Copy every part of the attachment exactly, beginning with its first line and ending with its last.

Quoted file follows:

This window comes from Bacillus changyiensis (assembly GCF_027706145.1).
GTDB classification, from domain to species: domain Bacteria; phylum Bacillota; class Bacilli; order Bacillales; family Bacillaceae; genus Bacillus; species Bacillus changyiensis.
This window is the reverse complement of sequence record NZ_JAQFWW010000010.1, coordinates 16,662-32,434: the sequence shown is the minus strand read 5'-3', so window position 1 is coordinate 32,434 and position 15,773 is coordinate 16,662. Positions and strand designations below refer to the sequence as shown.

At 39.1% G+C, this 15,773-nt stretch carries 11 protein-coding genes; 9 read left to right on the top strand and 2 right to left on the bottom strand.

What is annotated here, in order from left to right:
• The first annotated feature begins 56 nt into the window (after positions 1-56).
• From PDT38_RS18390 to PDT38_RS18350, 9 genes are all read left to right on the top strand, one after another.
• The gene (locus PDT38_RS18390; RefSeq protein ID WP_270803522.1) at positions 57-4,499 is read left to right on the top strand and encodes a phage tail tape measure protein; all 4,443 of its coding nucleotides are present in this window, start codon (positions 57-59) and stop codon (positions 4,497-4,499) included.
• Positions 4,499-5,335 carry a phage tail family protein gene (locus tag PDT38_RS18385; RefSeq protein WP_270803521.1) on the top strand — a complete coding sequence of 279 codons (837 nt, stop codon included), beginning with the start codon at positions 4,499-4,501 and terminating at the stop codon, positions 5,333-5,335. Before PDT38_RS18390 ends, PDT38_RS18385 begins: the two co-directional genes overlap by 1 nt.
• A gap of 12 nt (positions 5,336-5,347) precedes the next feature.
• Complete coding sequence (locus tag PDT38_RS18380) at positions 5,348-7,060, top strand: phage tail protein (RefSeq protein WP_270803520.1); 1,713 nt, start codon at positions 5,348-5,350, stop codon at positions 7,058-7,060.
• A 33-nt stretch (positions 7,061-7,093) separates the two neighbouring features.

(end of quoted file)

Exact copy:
This window comes from Bacillus changyiensis (assembly GCF_027706145.1).
GTDB classification, from domain to species: domain Bacteria; phylum Bacillota; class Bacilli; order Bacillales; family Bacillaceae; genus Bacillus; species Bacillus changyiensis.
This window is the reverse complement of sequence record NZ_JAQFWW010000010.1, coordinates 16,662-32,434: the sequence shown is the minus strand read 5'-3', so window position 1 is coordinate 32,434 and position 15,773 is coordinate 16,662. Positions and strand designations below refer to the sequence as shown.

At 39.1% G+C, this 15,773-nt stretch carries 11 protein-coding genes; 9 read left to right on the top strand and 2 right to left on the bottom strand.

What is annotated here, in order from left to right:
• The first annotated feature begins 56 nt into the window (after positions 1-56).
• From PDT38_RS18390 to PDT38_RS18350, 9 genes are all read left to right on the top strand, one after another.
• The gene (locus PDT38_RS18390; RefSeq protein ID WP_270803522.1) at positions 57-4,499 is read left to right on the top strand and encodes a phage tail tape measure protein; all 4,443 of its coding nucleotides are present in this window, start codon (positions 57-59) and stop codon (positions 4,497-4,499) included.
• Positions 4,499-5,335 carry a phage tail family protein gene (locus tag PDT38_RS18385; RefSeq protein WP_270803521.1) on the top strand — a complete coding sequence of 279 codons (837 nt, stop codon included), beginning with the start codon at positions 4,499-4,501 and terminating at the stop codon, positions 5,333-5,335. Before PDT38_RS18390 ends, PDT38_RS18385 begins: the two co-directional genes overlap by 1 nt.
• A gap of 12 nt (positions 5,336-5,347) precedes the next feature.
• Complete coding sequence (locus tag PDT38_RS18380) at positions 5,348-7,060, top strand: phage tail protein (RefSeq protein WP_270803520.1); 1,713 nt, start codon at positions 5,348-5,350, stop codon at positions 7,058-7,060.
• A 33-nt stretch (positions 7,061-7,093) separates the two neighbouring features.